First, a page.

Healthy Garland

Public Health

Public Health is the science of protecting and improving the health of people and their communities by:

  • Detecting, preventing and responding to infectious diseases
  • Promoting healthy lifestyles
  • Providing immunization services
  • Researching disease and injury prevention

The goal of the health department is to improve and protect the health of people living in all of our great city’s neighborhoods, zip codes, and communities. To this end, the department seeks opportunities for improving service, value, and accountability to community members and stakeholders.

If you are interested in partnership and would like to request a community vaccination event or speaker about a public health topic, use this form

Search and connect to support. Financial assistance, food pantries, medical care, and other free or reduced-cost help starts here

 If you or someone you know is in crisis, call or text 988 to reach the Suicide and Crisis Lifeline, chat with them online via their website, or text HOME to 741741 (multiple languages available). If this is an emergency, call 911.

Commercial* tobacco use is the leading cause of preventable disease, disability, and death in the United States. Every day in the United States, about 1,600 young people under age 18 try their first cigarette, and nearly 200 end up smoking cigarettes daily. For more information about e-cigarettes, see this fact sheet and resources below.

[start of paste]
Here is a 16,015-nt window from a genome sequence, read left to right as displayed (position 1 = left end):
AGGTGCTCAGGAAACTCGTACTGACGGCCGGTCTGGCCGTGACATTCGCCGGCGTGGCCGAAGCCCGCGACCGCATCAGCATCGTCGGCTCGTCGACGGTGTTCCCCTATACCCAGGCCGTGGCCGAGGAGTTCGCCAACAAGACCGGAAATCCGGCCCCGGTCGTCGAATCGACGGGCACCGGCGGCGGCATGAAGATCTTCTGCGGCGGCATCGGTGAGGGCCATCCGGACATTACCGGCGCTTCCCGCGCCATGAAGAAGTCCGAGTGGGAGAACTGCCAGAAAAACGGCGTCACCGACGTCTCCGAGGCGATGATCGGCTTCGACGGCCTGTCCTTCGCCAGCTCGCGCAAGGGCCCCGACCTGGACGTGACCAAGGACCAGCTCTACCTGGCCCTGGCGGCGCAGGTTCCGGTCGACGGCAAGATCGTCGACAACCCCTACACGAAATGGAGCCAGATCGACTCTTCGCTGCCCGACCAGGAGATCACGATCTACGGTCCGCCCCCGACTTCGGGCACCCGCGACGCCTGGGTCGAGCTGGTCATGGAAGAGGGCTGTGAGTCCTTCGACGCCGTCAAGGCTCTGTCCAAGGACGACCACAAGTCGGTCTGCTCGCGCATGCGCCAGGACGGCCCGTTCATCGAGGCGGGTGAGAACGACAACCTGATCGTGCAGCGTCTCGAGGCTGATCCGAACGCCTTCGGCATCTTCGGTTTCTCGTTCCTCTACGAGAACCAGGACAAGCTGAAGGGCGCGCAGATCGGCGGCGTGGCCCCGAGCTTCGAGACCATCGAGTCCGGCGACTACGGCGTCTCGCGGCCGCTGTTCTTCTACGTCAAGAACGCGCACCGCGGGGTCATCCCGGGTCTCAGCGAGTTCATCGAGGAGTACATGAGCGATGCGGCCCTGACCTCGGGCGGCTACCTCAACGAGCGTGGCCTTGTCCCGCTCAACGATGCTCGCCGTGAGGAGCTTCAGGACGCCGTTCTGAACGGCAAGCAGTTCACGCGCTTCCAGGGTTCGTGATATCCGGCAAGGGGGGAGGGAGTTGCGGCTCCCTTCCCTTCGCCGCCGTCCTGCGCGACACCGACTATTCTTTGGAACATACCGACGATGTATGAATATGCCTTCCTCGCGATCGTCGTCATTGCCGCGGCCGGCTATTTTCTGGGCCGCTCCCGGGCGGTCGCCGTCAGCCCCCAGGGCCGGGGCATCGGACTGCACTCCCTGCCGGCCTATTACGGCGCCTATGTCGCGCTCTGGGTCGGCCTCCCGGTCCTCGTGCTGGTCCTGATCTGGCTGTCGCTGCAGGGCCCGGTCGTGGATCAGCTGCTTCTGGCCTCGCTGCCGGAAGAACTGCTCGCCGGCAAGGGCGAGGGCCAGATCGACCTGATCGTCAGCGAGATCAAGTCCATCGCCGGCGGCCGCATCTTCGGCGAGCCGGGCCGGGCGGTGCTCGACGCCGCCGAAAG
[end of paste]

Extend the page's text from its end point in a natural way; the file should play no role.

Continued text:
Opioids are drugs used in the treatment of pain. As prescribed by a doctor, opioids can help patients in recovery. Opioids present a risk as they can become addictive. Regular use of opioids can lead to increased tolerance and dependence, which leads to seeking stronger, more frequent doses. You should only use opioids prescribed to you by your doctor.


An overdose of opioids can cause a person to stop breathing, which can lead to death.

You should call 911 immediately if a person is exhibiting the following symptoms:

  • Their face is extremely pale and/or feels clammy to the touch
  • Their body goes limp
  • Their fingernails or lips have a purple or blue color
  • They start vomiting or making gurgling noises
  • They cannot be awakened or are unable to speak
  • Their breathing or heartbeat slows or stops

The medication naloxone can be used to reverse an opioid overdose. Anyone who is treated with naloxone following an overdose will still need to receive medical intervention as soon as possible. For more information, see

 Types of Opioids

Common types of opioids include:

  • Fentanyl 
  • OxyContin 
  • Hydrocodone 
  • Vicodin 
  • Morphine 
  • Codeine 
  • Heroin 

Powdered fentanyl looks just like many other drugs. It is commonly mixed with drugs like heroin, cocaine, and methamphetamine and made into pills that are made to resemble other prescription opioids. Fentanyl-laced drugs are extremely dangerous, and many people may be unaware that their drugs are laced with fentanyl

Fact Sheets